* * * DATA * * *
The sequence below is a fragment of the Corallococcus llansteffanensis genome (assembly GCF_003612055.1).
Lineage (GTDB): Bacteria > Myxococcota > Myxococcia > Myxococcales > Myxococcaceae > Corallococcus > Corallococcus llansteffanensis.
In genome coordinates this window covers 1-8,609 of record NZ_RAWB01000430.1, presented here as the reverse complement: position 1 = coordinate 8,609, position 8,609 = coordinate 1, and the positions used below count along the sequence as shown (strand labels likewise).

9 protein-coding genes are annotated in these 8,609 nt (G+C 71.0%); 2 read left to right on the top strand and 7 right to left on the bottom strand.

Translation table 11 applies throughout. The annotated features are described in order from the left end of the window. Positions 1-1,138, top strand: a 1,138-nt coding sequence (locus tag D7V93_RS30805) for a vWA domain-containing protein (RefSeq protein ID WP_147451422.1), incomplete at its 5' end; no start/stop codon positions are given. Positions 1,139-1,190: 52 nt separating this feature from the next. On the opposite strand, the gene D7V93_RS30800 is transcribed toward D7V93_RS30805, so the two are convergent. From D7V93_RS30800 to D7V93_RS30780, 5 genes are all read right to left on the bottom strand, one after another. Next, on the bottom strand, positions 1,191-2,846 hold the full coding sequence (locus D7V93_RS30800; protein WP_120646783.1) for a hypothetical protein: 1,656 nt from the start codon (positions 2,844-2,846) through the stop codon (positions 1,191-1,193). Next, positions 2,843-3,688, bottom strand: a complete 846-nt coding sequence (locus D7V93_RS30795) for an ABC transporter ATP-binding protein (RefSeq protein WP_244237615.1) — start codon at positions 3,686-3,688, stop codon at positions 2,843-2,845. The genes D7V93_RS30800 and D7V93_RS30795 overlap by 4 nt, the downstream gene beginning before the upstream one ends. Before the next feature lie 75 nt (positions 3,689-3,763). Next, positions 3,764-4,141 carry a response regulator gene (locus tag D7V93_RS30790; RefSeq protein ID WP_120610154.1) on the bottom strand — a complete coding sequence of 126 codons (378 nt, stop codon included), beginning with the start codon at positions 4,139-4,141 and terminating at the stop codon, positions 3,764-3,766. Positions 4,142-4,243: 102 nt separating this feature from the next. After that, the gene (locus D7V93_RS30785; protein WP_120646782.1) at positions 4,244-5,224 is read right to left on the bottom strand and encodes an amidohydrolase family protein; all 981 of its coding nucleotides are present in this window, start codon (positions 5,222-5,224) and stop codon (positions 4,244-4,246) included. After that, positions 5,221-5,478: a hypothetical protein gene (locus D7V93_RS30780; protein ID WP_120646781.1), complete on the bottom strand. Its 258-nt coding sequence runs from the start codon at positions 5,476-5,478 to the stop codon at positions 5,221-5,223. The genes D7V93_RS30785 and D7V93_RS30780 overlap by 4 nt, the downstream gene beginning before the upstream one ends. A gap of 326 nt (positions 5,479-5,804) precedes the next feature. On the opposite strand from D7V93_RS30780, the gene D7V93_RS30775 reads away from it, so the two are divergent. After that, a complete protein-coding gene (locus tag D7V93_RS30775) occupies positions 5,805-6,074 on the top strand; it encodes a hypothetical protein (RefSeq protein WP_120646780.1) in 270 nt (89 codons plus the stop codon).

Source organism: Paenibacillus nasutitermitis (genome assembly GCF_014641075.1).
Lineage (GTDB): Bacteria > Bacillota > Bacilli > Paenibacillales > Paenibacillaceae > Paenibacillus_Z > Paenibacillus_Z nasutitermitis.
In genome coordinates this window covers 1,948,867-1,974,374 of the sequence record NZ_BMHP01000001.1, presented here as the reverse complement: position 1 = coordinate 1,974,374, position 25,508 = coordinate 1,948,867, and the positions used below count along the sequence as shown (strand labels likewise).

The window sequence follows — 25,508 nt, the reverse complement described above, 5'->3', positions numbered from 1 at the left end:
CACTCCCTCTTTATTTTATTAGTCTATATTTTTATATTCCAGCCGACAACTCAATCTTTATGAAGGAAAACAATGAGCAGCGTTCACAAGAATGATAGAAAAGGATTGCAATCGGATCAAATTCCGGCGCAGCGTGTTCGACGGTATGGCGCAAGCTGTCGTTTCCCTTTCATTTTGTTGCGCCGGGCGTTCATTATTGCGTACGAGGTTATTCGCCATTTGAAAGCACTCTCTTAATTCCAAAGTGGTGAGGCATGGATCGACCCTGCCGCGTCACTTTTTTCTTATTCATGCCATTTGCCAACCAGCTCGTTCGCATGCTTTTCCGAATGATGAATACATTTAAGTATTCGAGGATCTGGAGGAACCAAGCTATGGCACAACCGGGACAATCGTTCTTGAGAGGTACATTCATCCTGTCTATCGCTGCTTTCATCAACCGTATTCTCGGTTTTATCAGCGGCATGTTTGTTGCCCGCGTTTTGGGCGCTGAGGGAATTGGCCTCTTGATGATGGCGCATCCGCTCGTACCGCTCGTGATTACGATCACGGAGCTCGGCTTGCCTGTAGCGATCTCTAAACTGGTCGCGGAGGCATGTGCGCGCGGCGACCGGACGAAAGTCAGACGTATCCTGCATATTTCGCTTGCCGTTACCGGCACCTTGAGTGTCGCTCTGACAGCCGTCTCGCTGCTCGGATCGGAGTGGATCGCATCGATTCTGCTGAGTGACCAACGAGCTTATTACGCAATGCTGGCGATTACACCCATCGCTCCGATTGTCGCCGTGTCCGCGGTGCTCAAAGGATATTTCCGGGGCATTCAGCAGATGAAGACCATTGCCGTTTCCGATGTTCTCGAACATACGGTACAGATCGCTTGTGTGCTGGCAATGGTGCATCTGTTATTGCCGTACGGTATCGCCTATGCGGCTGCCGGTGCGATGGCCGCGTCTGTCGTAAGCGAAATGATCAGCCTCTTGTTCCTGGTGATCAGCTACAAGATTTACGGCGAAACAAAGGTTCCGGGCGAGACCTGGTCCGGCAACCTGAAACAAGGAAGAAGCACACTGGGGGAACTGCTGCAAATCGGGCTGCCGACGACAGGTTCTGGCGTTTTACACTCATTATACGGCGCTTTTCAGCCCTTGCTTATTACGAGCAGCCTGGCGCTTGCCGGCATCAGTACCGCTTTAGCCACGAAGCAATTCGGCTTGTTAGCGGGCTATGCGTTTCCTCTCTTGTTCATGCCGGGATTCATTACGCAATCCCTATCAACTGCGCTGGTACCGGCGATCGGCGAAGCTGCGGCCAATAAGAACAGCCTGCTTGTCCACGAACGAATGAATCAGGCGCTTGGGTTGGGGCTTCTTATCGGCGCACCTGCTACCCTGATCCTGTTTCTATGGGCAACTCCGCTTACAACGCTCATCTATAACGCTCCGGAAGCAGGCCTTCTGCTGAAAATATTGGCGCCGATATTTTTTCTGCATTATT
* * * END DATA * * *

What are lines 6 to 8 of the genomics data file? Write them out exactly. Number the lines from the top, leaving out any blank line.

Source organism: Paenibacillus nasutitermitis (genome assembly GCF_014641075.1).
Lineage (GTDB): Bacteria > Bacillota > Bacilli > Paenibacillales > Paenibacillaceae > Paenibacillus_Z > Paenibacillus_Z nasutitermitis.
In genome coordinates this window covers 1,948,867-1,974,374 of the sequence record NZ_BMHP01000001.1, presented here as the reverse complement: position 1 = coordinate 1,974,374, position 25,508 = coordinate 1,948,867, and the positions used below count along the sequence as shown (strand labels likewise).